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    ABSTRACT: Transposable elements (TE) are abundant in mammalian genomes and appear to have contributed to the evolution of their hosts by providing novel regulatory or coding sequences. We analyzed different regions of long intergenic non-coding RNA (lincRNA) genes in human and mouse genomes to systematically assess the potential contribution of TEs to the evolution of the structure and regulation of expression of lincRNA genes. Introns of lincRNA genes contain the highest percentage of TE-derived sequences, followed by exons and then promoter regions although the density of TEs is not significantly different between exons and promoters. Higher frequencies of ancient TEs in promoters and exons compared to introns implies that many lincRNA genes emerged before the split of primates and rodents. The content of TE-derived sequences in lincRNA genes is substantially higher than that in protein-coding genes, especially in exons and promoter regions. A significant positive correlation was detected between the content of TEs and evolutionary rate of lincRNAs indicating that inserted TEs are preferentially fixed in fast-evolving lincRNA genes. These results are consistent with the RIDL (Repeat Insertion Domains of LncRNAs) hypothesis under which TEs have substantially contributed to the origin, evolution, and in particular functional diversification, of lincRNA genes.
    Full-text · Article · Jun 2015 · Frontiers in Bioengineering and Biotechnology
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    • "Many of the putative functional ncRNAs are present at very low levels and thus unlikely to be of any importance with respect to cell or organismal physiology. Importantly, the abundance of an ncRNA species roughly correlates with its level of conservation (Managadze et al., 2011), which is a good proxy for function (Doolittle et al., 2014; Elliott et al., 2014; however, see below); thus, determining the relative abundance of a given ncRNA in the relevant cell type is an important piece of information. However, one should keep in mind that if the ncRNA has catalytic activity or if it acts as a scaffold to regulate chromosomal architecture near its site of transcription, the RNA may not need to be present at very high levels to be able to perform its task. "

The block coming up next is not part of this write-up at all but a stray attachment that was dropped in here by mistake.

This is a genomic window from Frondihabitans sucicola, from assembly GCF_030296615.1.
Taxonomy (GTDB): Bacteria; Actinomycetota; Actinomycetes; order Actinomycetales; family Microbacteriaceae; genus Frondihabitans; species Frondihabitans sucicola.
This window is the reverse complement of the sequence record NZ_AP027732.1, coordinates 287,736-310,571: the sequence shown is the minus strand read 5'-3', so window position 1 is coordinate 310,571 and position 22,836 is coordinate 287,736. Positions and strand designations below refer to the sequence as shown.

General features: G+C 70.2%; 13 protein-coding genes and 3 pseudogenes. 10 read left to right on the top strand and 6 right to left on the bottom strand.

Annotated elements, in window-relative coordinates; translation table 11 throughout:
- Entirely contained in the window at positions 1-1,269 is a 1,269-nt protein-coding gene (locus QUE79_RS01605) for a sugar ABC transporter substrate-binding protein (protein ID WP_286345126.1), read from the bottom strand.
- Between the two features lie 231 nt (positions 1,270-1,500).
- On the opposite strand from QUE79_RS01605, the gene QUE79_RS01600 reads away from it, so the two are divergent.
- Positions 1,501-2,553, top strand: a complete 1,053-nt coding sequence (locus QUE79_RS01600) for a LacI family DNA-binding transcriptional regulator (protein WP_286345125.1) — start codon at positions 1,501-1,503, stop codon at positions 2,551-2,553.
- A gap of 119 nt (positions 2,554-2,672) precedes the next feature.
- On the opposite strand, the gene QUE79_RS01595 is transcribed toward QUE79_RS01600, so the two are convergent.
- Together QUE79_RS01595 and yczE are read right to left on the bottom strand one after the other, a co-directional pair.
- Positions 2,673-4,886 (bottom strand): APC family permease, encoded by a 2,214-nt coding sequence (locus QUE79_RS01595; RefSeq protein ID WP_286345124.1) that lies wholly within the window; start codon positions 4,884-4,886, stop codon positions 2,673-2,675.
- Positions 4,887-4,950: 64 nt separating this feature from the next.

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    ABSTRACT: The genomes of large multicellular eukaryotes are mostly comprised of non-protein coding DNA. Although there has been much agreement that a small fraction of these genomes has important biological functions, there has been much debate as to whether the rest contributes to development and/or homeostasis. Much of the speculation has centered on the genomic regions that are transcribed into RNA at some low level. Unfortunately these RNAs have been arbitrarily assigned various names, such as "intergenic RNA," "long non-coding RNAs" etc., which have led to some confusion in the field. Many researchers believe that these transcripts represent a vast, unchartered world of functional non-coding RNAs (ncRNAs), simply because they exist. However, there are reasons to question this Panglossian view because it ignores our current understanding of how evolution shapes eukaryotic genomes and how the gene expression machinery works in eukaryotic cells. Although there are undoubtedly many more functional ncRNAs yet to be discovered and characterized, it is also likely that many of these transcripts are simply junk. Here, we discuss how to determine whether any given ncRNA has a function. Importantly, we advocate that in the absence of any such data, the appropriate null hypothesis is that the RNA in question is junk.